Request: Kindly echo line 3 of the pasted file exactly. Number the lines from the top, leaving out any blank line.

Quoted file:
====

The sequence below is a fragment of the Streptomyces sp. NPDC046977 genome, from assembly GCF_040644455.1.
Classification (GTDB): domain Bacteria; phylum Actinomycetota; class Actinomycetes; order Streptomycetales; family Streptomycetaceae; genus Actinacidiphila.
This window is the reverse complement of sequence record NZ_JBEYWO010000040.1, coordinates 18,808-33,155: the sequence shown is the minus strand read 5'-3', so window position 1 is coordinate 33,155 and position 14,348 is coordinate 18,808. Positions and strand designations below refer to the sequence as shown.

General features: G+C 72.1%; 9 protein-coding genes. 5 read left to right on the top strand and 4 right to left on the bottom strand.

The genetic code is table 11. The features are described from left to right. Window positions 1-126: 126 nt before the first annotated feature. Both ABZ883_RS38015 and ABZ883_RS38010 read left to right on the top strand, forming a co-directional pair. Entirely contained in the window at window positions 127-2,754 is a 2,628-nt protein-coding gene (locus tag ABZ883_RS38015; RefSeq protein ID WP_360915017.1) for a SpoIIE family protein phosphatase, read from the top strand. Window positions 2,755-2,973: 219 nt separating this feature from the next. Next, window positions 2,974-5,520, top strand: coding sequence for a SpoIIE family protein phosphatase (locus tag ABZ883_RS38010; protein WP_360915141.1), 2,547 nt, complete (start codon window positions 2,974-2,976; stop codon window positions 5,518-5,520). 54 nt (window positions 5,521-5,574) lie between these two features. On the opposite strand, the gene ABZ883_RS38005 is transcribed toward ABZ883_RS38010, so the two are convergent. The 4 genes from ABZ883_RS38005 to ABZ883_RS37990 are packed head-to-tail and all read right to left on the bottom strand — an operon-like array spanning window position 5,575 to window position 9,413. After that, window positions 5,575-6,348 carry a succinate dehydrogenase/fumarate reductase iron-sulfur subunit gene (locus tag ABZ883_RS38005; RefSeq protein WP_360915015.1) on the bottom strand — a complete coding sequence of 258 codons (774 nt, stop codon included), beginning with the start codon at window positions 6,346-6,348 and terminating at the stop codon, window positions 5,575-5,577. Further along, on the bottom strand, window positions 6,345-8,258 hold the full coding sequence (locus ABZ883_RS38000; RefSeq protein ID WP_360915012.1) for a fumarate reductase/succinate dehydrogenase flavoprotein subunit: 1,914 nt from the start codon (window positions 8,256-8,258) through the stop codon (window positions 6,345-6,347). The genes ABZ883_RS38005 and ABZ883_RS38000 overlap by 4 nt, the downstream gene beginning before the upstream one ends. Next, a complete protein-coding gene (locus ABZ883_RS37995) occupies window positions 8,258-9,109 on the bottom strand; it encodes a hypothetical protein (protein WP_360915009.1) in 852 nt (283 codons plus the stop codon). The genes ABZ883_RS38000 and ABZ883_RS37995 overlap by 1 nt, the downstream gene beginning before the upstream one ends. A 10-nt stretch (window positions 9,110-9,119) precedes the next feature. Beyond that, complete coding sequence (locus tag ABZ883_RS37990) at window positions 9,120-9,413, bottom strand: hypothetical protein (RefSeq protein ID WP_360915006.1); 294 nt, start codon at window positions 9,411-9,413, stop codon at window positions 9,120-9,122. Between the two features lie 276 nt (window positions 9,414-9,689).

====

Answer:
This window is the reverse complement of sequence record NZ_JBEYWO010000040.1, coordinates 18,808-33,155: the sequence shown is the minus strand read 5'-3', so window position 1 is coordinate 33,155 and position 14,348 is coordinate 18,808. Positions and strand designations below refer to the sequence as shown.